12 Dec Human + Tech – The Dream Team?
The value that automation and technological innovation brings is compelling, but a question that looms ahead is: will these innovations eliminate the human element involved, or will they further enable us as humans?
The Banking, Financial Services and Insurance (BFSI) industry is still relationship-based, and although there is a gradual evolution, customers will still be looking at whom they can trust and do business with – a machine, or a representative of the organisation they are buying from. While the convenience of interacting with a machine or software built for the sole purpose of providing a service cannot be denied, customers prefer the human element, which can only be achieved through building a relationship of trust with an agent.
Historically, BFSI companies haven’t changed very quickly. There has always been a fear accompanying innovation that technology may wipe out the need for several job profiles and functions, leading to large-scale unemployment. But a simple look at trends over the past decade points to the fact that unemployment is actually at an all-time low. What we understand from this is that the rate of innovation, despite making a lot of work easier, and even redundant, is also creating plenty of new opportunities, thereby increasing the scope for employment.
The need for innovation becomes even clearer when we take a look at a few of the problems faced by agents and companies today.
There is no denying the fact that maintaining a minimal rate of attrition helps in sustaining and nurturing the growth trajectory of the organisation. But a quick study of the attrition rate sounds warning signals to the industry. Attrition of agents erodes the trust of the customers and hampers second sales. From 2 years of data about a sales team, it became apparent that 70% of the agents who left belonged to the high activity/low outcome pool. This was due to a complete lack of intervention from the managerial side. No attempt at coaching, or providing useful suggestions to the ‘wet behind the ears’ agents was made. As a result, they quickly lost motivation.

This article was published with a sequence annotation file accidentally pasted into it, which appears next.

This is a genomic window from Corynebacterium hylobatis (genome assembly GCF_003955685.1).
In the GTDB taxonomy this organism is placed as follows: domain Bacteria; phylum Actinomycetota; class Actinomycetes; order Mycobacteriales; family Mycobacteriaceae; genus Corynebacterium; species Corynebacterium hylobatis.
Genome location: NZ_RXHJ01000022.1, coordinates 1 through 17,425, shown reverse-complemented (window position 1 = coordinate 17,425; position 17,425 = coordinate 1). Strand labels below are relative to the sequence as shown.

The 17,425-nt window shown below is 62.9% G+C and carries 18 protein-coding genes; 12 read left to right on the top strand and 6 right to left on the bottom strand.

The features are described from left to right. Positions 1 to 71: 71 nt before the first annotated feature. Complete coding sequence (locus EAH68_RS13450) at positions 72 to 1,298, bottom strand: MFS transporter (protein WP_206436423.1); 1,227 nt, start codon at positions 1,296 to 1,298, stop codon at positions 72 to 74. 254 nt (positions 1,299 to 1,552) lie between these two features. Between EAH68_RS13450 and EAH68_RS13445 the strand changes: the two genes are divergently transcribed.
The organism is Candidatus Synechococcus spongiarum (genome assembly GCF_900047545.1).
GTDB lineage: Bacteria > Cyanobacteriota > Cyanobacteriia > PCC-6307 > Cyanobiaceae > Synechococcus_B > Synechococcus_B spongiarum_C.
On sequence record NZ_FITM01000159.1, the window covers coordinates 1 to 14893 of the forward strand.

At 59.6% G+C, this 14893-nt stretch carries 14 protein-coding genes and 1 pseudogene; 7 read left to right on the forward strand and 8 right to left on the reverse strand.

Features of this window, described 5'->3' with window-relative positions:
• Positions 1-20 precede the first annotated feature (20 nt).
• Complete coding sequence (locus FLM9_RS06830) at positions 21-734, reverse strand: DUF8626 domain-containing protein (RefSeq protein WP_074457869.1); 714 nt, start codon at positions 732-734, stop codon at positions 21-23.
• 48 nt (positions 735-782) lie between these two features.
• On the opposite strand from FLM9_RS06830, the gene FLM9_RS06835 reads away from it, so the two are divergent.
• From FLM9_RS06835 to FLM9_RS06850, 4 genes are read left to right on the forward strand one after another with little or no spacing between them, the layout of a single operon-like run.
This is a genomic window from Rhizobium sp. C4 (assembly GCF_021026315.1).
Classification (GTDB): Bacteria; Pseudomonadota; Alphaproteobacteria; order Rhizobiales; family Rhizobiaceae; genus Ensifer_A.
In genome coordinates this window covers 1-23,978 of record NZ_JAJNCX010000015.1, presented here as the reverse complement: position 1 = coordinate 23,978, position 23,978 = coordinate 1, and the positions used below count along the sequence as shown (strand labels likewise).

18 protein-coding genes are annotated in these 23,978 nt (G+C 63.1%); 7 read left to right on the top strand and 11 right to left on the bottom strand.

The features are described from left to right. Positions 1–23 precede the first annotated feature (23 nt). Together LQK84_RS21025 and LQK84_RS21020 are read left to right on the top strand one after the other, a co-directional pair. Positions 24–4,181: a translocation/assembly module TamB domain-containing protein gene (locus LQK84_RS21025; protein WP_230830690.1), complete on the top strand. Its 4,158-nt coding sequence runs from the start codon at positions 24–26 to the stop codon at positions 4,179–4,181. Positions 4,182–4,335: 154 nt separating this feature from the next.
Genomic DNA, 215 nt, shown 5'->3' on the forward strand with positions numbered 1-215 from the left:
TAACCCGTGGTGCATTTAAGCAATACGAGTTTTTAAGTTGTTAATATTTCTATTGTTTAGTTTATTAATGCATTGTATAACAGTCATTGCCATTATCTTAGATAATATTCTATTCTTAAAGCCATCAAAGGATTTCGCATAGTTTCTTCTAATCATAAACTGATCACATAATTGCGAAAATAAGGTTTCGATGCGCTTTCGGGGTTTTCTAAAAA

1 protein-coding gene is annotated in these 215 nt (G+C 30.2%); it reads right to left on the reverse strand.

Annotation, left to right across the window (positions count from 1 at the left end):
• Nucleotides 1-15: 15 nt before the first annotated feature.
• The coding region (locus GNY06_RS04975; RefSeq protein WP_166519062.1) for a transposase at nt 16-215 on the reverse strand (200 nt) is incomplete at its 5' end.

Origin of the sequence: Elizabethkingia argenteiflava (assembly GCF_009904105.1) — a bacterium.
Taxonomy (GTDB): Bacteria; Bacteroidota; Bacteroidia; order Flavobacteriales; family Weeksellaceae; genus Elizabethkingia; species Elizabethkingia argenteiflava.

Another problem is the technology gap present in the industry. For the older generation, desktop-based systems involving painstaking data entry is familiar territory, and they aren’t affected too much by the slow pace of innovation. However, with the new age salesperson, who is used to the convenience and ease of use of modern-day apps, learning to use technology that should technically be obsolete is a real challenge. This proves to be an obstacle in the growth of the industry and organisations.
Attracting stronger ( read: millennial) talent in new spaces of technology involves implementing a culture of experimentation, where they are given room to try new things and even fail at times. Empowering them in this way would allow them to make experience and fact-based decisions which would induce large-scale growth in the long run.
The key to progress in BFSI is not eliminating the human agents for more efficient machines, but rather equipping said agents with technology that empowers them to drive productivity and efficiency.
Enter the digitally enabled agent. Someone who has access to the right tools to help enrich their pipeline, build great relationships, and to drastically reduce the amount of time wasted performing mundane tasks such as data entry. These tools may also be virtual assistants which provide timely suggestions to help improve productivity and decide the next best actions.
In an age where technology advances at an exponential rate, we have no choice but to embrace the evolution and use it to our advantage. Such enablement would help remove the challenges faced by BFSI companies in the current era.